In recent years, the internet has proven to be an effective tool for networking ideas, as well. The internet provides immediate access to vast amounts of information and, unlike city networking, it can be accessed no matter where you are geographically.

We rely on networks between people, but we also rely on networks within our brains. The brain consists of a hundred billion neurons with 100 trillion connections between them. Like a network of people, the power of these neural networks comes from the connections rather than the individual neurons. These connections and their ability to change and form new patterns—an ability known as plasticity—are the key to the mind’s ability to learn and grow.

Now that you understand how ideas form, you can apply that understanding to better harness the upcoming forms of ideation. We’ll now look at some of the processes that go into the formation of good ideas, including the development of unfinished ideas over long periods of time, sudden insights, mistakes, and exaptation.

Developing Ideas Over Time

Most ideas take a long time to develop and require a lot of patience. They begin as suspicions, hunches, or ideas that aren’t yet complete, and often, they need to be combined with other people’s unfinished ideas to take shape—which is part of why networks are so important. Ideas like this can brew for years or decades before they find the other ideas that complete them and push them into the realm of the adjacent possible.

Johnson distinguishes these unfinished ideas from gut instincts. While both can act as underlying ideas that lead to something greater, gut instincts are immediate and fast. Unfinished ideas or hunches begin with an inexpressible suspicion that there is something greater at play in a situation or problem you’re considering, and they don’t lend themselves to quick decisions like gut instincts do. Instead, they remain in the back of your mind for long periods of time, slowly connecting to new things you’re learning and eventually coalescing into a whole idea that’s greater than the sum of its parts.

It’s easy to lose track of these long-term partial ideas. They can be nebulous and ill-defined, which makes them easy to forget. To keep track of these ideas, Johnson recommends that you record each one that you have.

Making Workplaces Conducive to Idea Formation

Johnson also notes that people who bring ideas like this to fruition are often able to develop them as part of their careers.

To encourage this type of innovation, companies like Google deliberately set aside certain percentages of their employees’ work time (20%, specifically) for them to pursue ideas that interest them outside of their specific roles at the company. While most of the ideas developed during this time are never used by the companies, they often lead to highly profitable innovations. In Google’s case, their tools AdSense and Gmail both came from ideas developed during this designated time. And, the company’s vice president of Search Products and User Experience has said that ideas created during this designated time account for more than half of the company’s new products.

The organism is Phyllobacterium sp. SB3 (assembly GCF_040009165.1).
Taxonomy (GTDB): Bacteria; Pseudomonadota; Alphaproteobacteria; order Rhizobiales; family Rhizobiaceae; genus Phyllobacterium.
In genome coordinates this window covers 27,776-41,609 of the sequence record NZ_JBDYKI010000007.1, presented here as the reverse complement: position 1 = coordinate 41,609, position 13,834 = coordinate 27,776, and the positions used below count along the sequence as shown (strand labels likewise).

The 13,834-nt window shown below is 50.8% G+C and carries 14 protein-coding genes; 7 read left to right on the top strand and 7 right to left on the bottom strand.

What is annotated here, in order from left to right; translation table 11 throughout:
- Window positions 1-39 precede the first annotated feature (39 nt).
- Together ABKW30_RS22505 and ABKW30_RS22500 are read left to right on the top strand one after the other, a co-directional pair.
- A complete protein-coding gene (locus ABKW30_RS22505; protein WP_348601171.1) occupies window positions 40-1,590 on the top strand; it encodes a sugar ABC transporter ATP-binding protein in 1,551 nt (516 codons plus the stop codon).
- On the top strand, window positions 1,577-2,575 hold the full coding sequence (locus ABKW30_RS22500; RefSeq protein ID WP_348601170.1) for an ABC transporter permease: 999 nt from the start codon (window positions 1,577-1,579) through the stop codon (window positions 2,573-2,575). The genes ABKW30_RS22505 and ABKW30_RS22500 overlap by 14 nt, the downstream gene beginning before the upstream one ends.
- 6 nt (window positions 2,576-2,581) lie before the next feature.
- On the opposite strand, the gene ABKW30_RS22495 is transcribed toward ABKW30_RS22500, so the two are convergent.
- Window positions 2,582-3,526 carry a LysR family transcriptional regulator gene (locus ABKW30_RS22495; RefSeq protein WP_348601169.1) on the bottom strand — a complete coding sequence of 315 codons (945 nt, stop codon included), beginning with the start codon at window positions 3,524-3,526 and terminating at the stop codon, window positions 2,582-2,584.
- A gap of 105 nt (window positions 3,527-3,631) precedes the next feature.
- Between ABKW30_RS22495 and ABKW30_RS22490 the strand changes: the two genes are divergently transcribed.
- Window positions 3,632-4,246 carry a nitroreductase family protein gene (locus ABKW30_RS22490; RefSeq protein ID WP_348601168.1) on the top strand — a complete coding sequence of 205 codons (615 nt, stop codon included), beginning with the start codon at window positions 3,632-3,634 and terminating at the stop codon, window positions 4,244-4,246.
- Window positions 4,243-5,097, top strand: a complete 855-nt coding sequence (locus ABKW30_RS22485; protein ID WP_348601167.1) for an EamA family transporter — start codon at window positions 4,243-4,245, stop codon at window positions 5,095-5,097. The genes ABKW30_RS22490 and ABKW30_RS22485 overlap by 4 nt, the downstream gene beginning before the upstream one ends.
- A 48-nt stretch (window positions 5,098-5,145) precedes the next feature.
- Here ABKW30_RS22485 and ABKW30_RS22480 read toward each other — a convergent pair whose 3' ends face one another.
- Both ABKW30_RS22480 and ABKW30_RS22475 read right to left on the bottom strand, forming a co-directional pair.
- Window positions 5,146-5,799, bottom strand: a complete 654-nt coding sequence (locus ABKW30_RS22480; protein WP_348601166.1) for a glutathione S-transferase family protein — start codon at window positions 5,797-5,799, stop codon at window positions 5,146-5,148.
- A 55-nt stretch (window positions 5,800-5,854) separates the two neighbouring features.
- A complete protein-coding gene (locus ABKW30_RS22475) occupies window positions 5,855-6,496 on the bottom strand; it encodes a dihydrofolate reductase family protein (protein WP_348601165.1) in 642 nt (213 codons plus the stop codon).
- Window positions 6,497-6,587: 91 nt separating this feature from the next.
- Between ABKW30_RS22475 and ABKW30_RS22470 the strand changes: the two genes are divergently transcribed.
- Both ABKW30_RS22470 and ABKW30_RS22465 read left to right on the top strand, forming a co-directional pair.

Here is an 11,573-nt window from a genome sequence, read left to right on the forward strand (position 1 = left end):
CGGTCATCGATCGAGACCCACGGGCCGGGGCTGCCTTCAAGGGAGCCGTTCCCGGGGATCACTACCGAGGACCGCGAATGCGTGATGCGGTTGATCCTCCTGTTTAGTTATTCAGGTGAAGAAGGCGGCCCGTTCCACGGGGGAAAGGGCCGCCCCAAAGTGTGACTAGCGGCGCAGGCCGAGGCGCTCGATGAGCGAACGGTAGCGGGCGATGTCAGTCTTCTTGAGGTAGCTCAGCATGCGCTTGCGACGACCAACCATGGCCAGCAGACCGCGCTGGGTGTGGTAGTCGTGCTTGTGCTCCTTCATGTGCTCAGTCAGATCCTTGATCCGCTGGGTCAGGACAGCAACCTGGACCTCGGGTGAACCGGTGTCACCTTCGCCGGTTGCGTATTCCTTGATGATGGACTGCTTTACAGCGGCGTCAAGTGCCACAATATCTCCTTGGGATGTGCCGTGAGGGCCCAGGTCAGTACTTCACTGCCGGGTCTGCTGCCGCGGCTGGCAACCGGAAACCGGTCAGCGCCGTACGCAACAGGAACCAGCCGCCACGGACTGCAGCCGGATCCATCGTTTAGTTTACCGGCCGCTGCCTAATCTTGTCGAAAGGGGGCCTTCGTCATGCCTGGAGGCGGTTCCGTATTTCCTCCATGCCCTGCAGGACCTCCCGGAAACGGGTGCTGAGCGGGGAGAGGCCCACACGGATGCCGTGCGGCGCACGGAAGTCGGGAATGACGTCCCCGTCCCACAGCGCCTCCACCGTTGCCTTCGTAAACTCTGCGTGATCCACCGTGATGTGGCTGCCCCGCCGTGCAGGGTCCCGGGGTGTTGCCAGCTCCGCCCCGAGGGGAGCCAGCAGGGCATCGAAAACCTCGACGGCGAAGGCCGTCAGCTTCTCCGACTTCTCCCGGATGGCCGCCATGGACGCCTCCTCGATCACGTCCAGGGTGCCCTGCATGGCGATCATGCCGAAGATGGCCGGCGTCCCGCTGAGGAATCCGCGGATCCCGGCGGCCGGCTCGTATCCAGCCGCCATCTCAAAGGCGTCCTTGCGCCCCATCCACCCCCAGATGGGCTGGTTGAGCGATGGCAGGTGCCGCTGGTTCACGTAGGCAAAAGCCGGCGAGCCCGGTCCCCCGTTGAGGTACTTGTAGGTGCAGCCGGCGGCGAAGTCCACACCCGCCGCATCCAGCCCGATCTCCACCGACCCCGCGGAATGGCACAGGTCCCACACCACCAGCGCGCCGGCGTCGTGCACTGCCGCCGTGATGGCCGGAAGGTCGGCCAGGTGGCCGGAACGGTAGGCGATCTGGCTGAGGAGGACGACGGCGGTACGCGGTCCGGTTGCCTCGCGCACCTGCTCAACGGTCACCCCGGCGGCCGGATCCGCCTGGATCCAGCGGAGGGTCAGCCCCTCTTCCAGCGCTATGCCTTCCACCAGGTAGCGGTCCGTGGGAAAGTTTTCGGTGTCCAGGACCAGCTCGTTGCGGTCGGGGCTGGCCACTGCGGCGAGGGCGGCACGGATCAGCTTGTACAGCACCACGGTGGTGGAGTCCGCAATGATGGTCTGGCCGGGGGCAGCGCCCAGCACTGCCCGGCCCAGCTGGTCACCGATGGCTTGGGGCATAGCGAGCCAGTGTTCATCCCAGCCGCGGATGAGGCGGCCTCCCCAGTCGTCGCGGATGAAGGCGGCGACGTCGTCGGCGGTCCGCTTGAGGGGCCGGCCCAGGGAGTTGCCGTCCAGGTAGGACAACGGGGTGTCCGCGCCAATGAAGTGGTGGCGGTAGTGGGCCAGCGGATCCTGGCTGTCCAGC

Creating Ideas From Sudden Insights

Sometimes ideas can click suddenly into place as a result of inspiration or insight, writes Johnson. Rather than coming together purely from steady, incremental development, an idea that you’re mulling over can be spontaneously completed by an epiphany.

Johnson explains how the brain goes through periods of neural synchronization—called neural phase locking—that alternate with periods of chaos. During neural phase lock, the brain’s neural networks are firing simultaneously at the same frequency. In contrast, there are other periods where all the neurons are firing completely out of sync with each other. During these periods of chaos, scientists believe the brain is making links and associations that it wouldn’t normally make, resulting in new ideas and connections. Research into neural phase locking in children showed that individuals varied in the amount of time their brains spent in each phase and that longer periods in the chaotic phase correlated with higher IQs.

The brain also makes new links and connections when dreaming or daydreaming. Dream states are also states of neural chaos, where the brain triggers memories and thoughts at random that cause us to dream—and sometimes result in moments of brilliance.

Collaborating With Technology

Additionally, Johnson suggests that technology can help us make sudden insights. He describes an indexing software that he uses called DEVONthink that helps him catalog information and search for it with an algorithm that detects not only verbatim search terms but also terms related to what he’s searching (like returning results including the word “waste” when he searches for the word “sewage”). He describes how this tool has given him insights that he doesn’t think he could have achieved otherwise and suggests that these insights weren’t solely his own but were instead the result of collaboration between two intelligences: his own, and the software’s artificial intelligence.

Google can provide a similar collaborative search function to DEVONthink but with the added benefit of being able to draw from the entirety of the internet’s information. Johnson points to criticism of internet search engines by writers who suggest that it has ended the practice of going to the library, browsing the shelves, and pulling out books that interest you at a glance. However, Johnson points out that this wasn’t a practice that everyone—or even most people—made a habit of. While their searches are now curated by internet filters—which he says are actually beneficial since they block out all the irrelevant search results—more people are searching the internet than ever browsed libraries in the way these critics lament.

Cultivating Sudden Insights

To put yourself in a state that promotes sudden insights, Johnson recommends taking a walk or a bath. These activities take your mind off of your daily tasks and put you in a more associative state, letting your unconscious mind make those important connections.